In “The Book of Serenity,” a collection of ancient Zen koans, the following conversation is recorded as Case 20:
Dizang asked Fayan, “Where are you going?”
Fayan said, “Around on pilgrimage.”
Dizang replied, “What is the purpose of pilgrimage?”
“I don’t know,” said Fayan.
“Not knowing is nearest,” said Dizang.
Fayan was suddenly awakened.
Without analyzing the specifics of this dialogue, it appears that Dizang is teaching his student something about honesty and clarity. Apparently, even greater clarity was the result for Fayan. How could that be? Consider how opening to a limitless potential is an acknowledgment of what is always true.
Yet how do we begin to practice with our sense of certainty? When we’re certain, we’re certain, even if we know that we need to be clear about not knowing. How can we get a foothold here? One place to start is to reflect on a time when your certainty is proven wrong. Returning to the cookie example, person B might find a great opportunity for practice if they were to find out that D had baked the cookies and not C. First, B could observe their own reaction to being proven wrong, either privately or in public. Are they angry and defensive, lashing out verbally or even physically at messenger of the bad news? Are they depressed and self-critical, taking out their frustrations on themselves? Do they shrug it off, making it out to be a small matter, or even refusing to acknowledge the validity of the facts? Or do they laugh at themselves a bit and muse on the unpredictability of life? Often the type of reaction or response we offer to having been mistaken has more to do with the ways that we feel identified with a view than with the accuracy of the view itself. That is, the more we believe that certainty about an inferred view defines who we are or defines our value as a person, the more likely we are to have a strong negative reaction to the inaccuracy of that view.
One way to practice skillfully with the news of having been wrong is to reflect on how that state of mind appeared. What was it that made us feel so certain about something incorrect? Where did we step in to fill in a gap in knowledge with our own view? Was it that we knew that we did not know, but did not feel comfortable appearing uncertain? Do we feel that we must know in order to be a certain kind of person, or to simply be a person of value? Again, there seems to be a lot of societal pressure these days to appear to be certain about one’s views. Starting with inquiry can help to open our minds and hearts to another perspective.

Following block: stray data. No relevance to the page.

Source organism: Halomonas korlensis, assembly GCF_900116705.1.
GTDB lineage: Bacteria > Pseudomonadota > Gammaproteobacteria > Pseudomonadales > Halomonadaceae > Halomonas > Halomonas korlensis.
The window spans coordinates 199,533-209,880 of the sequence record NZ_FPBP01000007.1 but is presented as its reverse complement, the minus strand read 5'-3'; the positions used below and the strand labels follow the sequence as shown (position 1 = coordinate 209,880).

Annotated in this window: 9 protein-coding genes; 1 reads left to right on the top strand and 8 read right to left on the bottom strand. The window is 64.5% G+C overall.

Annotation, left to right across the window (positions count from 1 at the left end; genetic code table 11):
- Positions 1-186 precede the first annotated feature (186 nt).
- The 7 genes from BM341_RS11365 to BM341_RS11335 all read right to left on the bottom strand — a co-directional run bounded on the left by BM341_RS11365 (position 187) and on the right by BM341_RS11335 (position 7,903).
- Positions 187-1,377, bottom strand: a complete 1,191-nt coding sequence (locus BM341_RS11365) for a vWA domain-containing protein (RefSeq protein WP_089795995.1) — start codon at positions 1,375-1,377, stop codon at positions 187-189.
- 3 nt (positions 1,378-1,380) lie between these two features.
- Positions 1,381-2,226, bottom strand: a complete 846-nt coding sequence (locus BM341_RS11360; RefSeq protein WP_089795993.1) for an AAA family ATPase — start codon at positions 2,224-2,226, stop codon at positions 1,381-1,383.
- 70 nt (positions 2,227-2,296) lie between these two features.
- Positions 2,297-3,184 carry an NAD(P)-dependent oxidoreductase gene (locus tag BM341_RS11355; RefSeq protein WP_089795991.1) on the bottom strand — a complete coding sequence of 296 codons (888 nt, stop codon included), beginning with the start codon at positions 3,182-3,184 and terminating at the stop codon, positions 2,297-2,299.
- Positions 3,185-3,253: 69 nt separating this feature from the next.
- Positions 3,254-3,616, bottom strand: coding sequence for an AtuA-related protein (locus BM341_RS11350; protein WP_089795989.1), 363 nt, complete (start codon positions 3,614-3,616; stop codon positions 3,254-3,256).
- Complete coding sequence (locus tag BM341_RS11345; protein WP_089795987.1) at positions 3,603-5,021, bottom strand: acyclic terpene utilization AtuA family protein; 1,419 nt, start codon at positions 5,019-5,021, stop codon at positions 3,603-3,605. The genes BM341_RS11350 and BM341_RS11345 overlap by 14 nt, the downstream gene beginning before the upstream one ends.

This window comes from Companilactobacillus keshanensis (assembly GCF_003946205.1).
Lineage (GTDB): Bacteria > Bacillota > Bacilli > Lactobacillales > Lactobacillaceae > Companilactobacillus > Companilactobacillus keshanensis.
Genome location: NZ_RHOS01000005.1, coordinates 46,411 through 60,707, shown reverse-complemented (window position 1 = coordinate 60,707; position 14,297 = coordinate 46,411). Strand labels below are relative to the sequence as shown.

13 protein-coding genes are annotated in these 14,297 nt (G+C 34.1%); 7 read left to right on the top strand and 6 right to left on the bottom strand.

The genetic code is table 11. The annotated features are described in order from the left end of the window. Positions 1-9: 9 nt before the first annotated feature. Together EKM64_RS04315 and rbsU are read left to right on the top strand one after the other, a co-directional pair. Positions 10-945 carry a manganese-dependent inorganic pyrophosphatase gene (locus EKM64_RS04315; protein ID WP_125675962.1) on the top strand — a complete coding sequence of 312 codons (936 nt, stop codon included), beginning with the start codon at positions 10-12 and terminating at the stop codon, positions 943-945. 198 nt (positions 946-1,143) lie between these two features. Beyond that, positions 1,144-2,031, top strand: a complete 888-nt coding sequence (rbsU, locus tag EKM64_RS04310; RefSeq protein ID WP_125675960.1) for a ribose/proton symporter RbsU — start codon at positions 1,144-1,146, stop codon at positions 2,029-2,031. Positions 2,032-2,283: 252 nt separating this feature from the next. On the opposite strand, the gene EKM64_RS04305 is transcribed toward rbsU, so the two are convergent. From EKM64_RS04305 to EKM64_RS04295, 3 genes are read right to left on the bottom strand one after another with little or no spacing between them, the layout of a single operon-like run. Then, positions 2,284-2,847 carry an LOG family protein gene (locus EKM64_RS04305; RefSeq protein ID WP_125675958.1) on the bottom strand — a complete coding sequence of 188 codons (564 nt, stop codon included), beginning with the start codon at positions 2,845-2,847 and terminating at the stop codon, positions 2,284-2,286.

The twist is that, in the context of a society that rewards speaking with certainty, we have to muster some clarity and confidence of our own if we are going to speak about not knowing. We cannot depend on receiving rewards from others for expressing not knowing. Can we can feel inwardly confident about not knowing, rather than feeling anxious with a general sense of uncertainty or of certainty? We will have to discover our own rewards for the kind of speech that does not obscure not knowing.
Perhaps one reward is allowing for many possibilities in one’s experience of life, a kind of mental flexibility. Another reward might be feeling fewer instances of anger or depression due to making mistakes. Another might be sustaining a general sense of wonder and curiosity about our lives. Sekkei Harada Roshi, the Abbot of Hosshinji, a Zen training monastery in Japan put it this way, “There is something mysterious. Leave it mysterious.” Or to quote Shunryu Suzuki Roshi, former Abbot of San Francisco Zen Center, “In the beginner’s mind there are many possibilities; in the expert’s mind there are few.” Each of us discovers our own rewards for not knowing.
**Source: https://suttacentral.net/an3.28/en/bodhi translation by Bhikkhu Bodhi